Previous studies of EGFR-mediated effects on MSC osteogenic differentiation have produced diverse findings (Krampera et al., 2005
; Sibilia et al., 2003
; Tamama et al., 2006
), reflecting the intricate dynamics of EGF ligand/receptor system trafficking and signaling. Here, we studied MSC responses to EGFR stimulation using a mode of ligand presentation that offers a relatively constant exogenous EGF stimulus to the cells. Our experiments show that stimulation of primary human MSC with tEGF increases osteogenic differentiation markers ALP (at day 7) and mineralization (day 21). This phenotypic behavior is associated with sustained activation of the EGFR (, ) and Erk () and increased ratios of pEGFR/total EGFR for cells on tEGF compared to control. The physical tethering presumably constrains ligand/receptor complexes from undergoing endocytic internalization, protecting activated EGFR from a degradation fate associated with EGF-mediated internalization. Consistent with the concept that sustained EGFR activation in the day 4–7 period enhances osteogenic differentation, both EGFR downregulation by soluble EGF (sEGF) and inhibition of EGFR kinase activity by a pharmacological agent each independently served to attenuate tEGF-induced increase in alkaline phosphatase expression (). The delay in EGFR (and HER2) expression level increase on tEGF substrata following initial cell seeding () coupled with the concomitant greater EGFR phosphorylation level () indicates that it is the integrated combination of receptor expression and ligand availability during the first few days of osteoinduction that facilitates enhanced downstream signaling activities governing MSC differentiation fate decisions by day 7.
Our results taken together suggest the model shown schematically in : the maintenance of higher levels of pEGFR, due in part to inhibition of EGFR internalization and in part to sustained stimulation by externally-restrained EGF ligand, both contribute to enhancement of differentiation.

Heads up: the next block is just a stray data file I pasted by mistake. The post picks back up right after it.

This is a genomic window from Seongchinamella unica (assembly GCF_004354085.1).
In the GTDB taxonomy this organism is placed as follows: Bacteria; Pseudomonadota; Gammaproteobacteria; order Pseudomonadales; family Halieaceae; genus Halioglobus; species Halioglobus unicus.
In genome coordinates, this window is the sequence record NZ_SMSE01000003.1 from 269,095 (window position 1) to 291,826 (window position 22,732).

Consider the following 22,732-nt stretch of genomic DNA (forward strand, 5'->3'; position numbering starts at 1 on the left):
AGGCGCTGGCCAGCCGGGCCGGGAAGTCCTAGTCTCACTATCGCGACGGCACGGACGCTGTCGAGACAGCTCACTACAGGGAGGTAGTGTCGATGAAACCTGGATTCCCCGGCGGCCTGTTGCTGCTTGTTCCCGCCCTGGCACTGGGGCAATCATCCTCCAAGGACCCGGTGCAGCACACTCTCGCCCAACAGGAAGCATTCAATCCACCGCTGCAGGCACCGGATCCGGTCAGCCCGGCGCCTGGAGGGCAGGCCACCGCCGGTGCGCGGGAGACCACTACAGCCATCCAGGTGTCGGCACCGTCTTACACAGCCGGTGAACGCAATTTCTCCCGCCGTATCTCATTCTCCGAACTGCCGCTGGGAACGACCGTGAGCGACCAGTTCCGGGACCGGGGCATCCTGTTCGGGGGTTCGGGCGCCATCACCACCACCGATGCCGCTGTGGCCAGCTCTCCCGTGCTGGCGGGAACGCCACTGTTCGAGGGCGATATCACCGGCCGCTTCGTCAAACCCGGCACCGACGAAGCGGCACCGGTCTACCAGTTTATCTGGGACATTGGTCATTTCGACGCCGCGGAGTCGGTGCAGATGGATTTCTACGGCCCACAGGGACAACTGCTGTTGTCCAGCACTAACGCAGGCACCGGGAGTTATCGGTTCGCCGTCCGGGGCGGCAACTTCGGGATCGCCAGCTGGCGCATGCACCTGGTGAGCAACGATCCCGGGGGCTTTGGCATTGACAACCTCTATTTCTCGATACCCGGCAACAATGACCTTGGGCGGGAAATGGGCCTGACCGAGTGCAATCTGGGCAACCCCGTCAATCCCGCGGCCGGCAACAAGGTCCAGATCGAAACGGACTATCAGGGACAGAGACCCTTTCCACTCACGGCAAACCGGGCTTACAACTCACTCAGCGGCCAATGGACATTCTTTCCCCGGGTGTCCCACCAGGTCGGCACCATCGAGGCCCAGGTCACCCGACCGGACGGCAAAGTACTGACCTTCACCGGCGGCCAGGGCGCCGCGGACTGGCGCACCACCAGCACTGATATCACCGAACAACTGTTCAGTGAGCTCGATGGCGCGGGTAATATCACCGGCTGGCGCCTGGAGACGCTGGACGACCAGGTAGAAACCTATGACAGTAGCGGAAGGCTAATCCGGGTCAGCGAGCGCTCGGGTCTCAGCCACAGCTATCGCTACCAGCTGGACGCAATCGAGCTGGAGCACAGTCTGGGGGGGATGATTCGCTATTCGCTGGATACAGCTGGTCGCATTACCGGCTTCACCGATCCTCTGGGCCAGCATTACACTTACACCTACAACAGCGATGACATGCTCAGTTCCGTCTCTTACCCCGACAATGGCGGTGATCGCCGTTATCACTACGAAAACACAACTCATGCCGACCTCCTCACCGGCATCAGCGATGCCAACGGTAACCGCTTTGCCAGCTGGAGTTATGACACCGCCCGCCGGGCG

Conceptual illustration of tEGF effects in MSC osteogenic differentiation
The literature has conflicting reports regarding the effects of EGF on osteogenic differentiation of MSCs. 0.4 ng/ml EGF (66.4 pM) (Kumegawa et al., 1983
), 5–50 ng/ml (0.5–5 nM) of amphiregulin (Qin et al., 2005
), and 50 ng/ml (2.3 nM) HB-EGF, (Krampera et al., 2005
) all have been found to inhibit osteogenic differentiation. In contrast, addition of 50 ng/ml (83 nM) EGF with media changes every 4 days (Kratchmarova et al., 2005
) and 5 ng/ml EGF (8.3 nM) (Kim et al., 2008
) were observed to increase osteogenic differentiation. Different EGF concentrations, treatment durations, cross-binding to other EGFR family members (by amphiregulin and HB-EGF), and cell culture histories render these reports difficult to interpret as a whole, particularly since the different bone progenitor cell types used for these experiments have different levels of EGFR (Tamama et al., 2006
We have moreover found differential regulation of EGF and TGFα synthesis (), offering an additional complicating feature in understanding EGFR-mediated regulation of MSC differentiation but one that is consistent with our notion of the central importance of time-integrated combination of receptor level and ligand availability, as these two ligands can have very different consequences for receptor and ligand endocytic degradation. In fibroblasts, EGF binding predominantly traffics ligand/receptor complexes to lysosomes for degradation when receptor expression is relatively low, whereas TGFα bindings instead favors trafficking to recycling (French et al., 1995